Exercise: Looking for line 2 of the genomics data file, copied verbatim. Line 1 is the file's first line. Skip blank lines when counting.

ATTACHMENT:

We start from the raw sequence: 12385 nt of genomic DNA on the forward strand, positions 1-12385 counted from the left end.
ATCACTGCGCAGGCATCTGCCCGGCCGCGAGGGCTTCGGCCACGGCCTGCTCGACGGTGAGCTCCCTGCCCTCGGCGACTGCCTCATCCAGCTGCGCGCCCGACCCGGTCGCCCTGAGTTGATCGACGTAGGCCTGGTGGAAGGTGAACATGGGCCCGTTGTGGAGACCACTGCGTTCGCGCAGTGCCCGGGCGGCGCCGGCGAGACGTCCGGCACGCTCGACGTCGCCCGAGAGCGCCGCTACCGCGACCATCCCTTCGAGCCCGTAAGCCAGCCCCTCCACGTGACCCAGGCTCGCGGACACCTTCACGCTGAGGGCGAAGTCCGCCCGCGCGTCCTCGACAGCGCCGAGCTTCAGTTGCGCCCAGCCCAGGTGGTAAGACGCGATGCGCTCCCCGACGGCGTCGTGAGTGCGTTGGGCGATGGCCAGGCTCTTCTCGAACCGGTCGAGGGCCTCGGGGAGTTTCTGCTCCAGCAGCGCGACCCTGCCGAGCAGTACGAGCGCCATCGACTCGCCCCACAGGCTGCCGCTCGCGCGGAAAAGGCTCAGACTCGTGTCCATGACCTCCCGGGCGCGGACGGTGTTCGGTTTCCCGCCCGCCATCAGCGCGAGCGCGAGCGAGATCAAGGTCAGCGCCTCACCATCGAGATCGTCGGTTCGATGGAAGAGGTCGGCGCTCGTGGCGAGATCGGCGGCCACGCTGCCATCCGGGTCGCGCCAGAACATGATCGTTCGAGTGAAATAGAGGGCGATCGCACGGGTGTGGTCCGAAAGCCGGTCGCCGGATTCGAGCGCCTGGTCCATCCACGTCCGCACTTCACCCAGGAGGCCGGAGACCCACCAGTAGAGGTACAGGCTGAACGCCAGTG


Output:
ATCACTGCGCAGGCATCTGCCCGGCCGCGAGGGCTTCGGCCACGGCCTGCTCGACGGTGAGCTCCCTGCCCTCGGCGACTGCCTCATCCAGCTGCGCGCCCGACCCGGTCGCCCTGAGTTGATCGACGTAGGCCTGGTGGAAGGTGAACATGGGCCCGTTGTGGAGACCACTGCGTTCGCGCAGTGCCCGGGCGGCGCCGGCGAGACGTCCGGCACGCTCGACGTCGCCCGAGAGCGCCGCTACCGCGACCATCCCTTCGAGCCCGTAAGCCAGCCCCTCCACGTGACCCAGGCTCGCGGACACCTTCACGCTGAGGGCGAAGTCCGCCCGCGCGTCCTCGACAGCGCCGAGCTTCAGTTGCGCCCAGCCCAGGTGGTAAGACGCGATGCGCTCCCCGACGGCGTCGTGAGTGCGTTGGGCGATGGCCAGGCTCTTCTCGAACCGGTCGAGGGCCTCGGGGAGTTTCTGCTCCAGCAGCGCGACCCTGCCGAGCAGTACGAGCGCCATCGACTCGCCCCACAGGCTGCCGCTCGCGCGGAAAAGGCTCAGACTCGTGTCCATGACCTCCCGGGCGCGGACGGTGTTCGGTTTCCCGCCCGCCATCAGCGCGAGCGCGAGCGAGATCAAGGTCAGCGCCTCACCATCGAGATCGTCGGTTCGATGGAAGAGGTCGGCGCTCGTGGCGAGATCGGCGGCCACGCTGCCATCCGGGTCGCGCCAGAACATGATCGTTCGAGTGAAATAGAGGGCGATCGCACGGGTGTGGTCCGAAAGCCGGTCGCCGGATTCGAGCGCCTGGTCCATCCACGTCCGCACTTCACCCAGGAGGCCGGAGACCCACCAGTAGAGGTACAGGCTGAACGCCAGTG